New Technology Magazine

Global Geothermal Power Projected To Double

WASHINGTON, D.C. -- The global geothermal power market continued to grow forward according to the 2016 US and Global Geothermal Power Production Report released today by the US Geothermal Energy Association. With an operating capacity of 13.3 GW in 24 countries, the market had new capacity under development in 82 countries. This new capacity would add 12.5 GW of new power capacity, approximately doubling current output.

Overall, 2015 was a promising year for geothermal in the U.S. and abroad, crowned by the launch of the Global Geothermal Alliance during the Paris Climate Talks in December, in which dozens of developed and emerging nations committed to geothermal development.

The United Nations and IRENA pledged a five-fold growth in the installed capacity for geothermal, supporting the prediction that global geothermal capacity could reach 32 GWs by the early 2030s if countries follow through on geothermal investment and development pledges.

Some of the rising stars of the geothermal industry include Kenya, which generates half of its electricity from geothermal power, and Indonesia, whose island archipelago harbours the world’s largest geothermal potential. Still, only six to seven per cent of the world’s estimated geothermal potential is being harnessed.

The U.S. had approximately 3.7 GW of installed nameplate capacity by the end of 2015, bringing online a total of 70 MW. An additional 1,250 MW was under various stages of development. Despite legislative challenges like on-again, off-again tax incentives, several new laws passed in 2015 could create new opportunities for geothermal companies operating in America, such as a 100 per cent Renewable Portfolio Standard (RPS) in Hawaii, a 50 per cent RPS in California, a 50 per cent RPS in Oregon and the EPA’s new Clean Power Plan, under which states may choose to develop their geothermal resources as part of their compliance options.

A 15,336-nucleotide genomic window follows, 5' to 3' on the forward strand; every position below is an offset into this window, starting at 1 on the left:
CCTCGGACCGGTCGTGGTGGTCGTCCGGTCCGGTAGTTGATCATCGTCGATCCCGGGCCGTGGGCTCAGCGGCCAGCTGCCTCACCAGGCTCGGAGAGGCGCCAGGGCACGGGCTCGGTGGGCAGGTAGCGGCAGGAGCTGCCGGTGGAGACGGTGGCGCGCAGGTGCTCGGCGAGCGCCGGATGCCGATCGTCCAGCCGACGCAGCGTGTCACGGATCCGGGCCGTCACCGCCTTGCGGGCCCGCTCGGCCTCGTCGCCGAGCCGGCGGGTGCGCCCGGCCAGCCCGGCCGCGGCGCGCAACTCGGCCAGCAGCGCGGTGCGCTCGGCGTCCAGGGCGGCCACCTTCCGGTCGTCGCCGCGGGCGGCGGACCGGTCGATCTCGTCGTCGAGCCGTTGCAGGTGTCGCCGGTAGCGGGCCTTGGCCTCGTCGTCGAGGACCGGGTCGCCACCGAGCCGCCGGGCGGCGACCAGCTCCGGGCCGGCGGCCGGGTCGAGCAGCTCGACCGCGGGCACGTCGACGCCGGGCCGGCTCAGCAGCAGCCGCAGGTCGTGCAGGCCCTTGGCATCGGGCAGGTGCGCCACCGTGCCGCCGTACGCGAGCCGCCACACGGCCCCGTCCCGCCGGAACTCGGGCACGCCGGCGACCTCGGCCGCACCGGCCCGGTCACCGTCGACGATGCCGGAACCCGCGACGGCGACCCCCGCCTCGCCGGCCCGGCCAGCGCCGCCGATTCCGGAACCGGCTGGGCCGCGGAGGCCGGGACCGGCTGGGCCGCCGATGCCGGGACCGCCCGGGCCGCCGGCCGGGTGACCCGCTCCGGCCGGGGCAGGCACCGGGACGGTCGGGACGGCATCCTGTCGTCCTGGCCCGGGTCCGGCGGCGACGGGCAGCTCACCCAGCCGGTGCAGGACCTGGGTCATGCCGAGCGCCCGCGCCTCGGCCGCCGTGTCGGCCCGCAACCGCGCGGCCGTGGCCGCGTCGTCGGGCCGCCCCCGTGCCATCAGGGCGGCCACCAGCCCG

“Globally geothermal power is trending up, but the U.S. market outlook is clouded due largely to federal and state policies that either don’t recognize the value of geothermal power or don’t treat it with parity,” noted Karl Gawell, GEA’s executive director.

According Ben Matek, author of the report, “global growth could be stronger, but permitting delays and trouble obtaining financing have slowed construction. But, as climate change looms and the global community becomes increasingly aware of the benefits of renewable energy, geothermal power could emerge as a significant and reliable electricity producer, well-suited for many regions of the world as a reliable baseload power source.”

The Geothermal Energy Association (GEA) is a trade association comprised of U.S. companies that support the expanded use of geothermal energy and are developing geothermal resources worldwide for electrical power generation and direct-heat uses. For more information, visit


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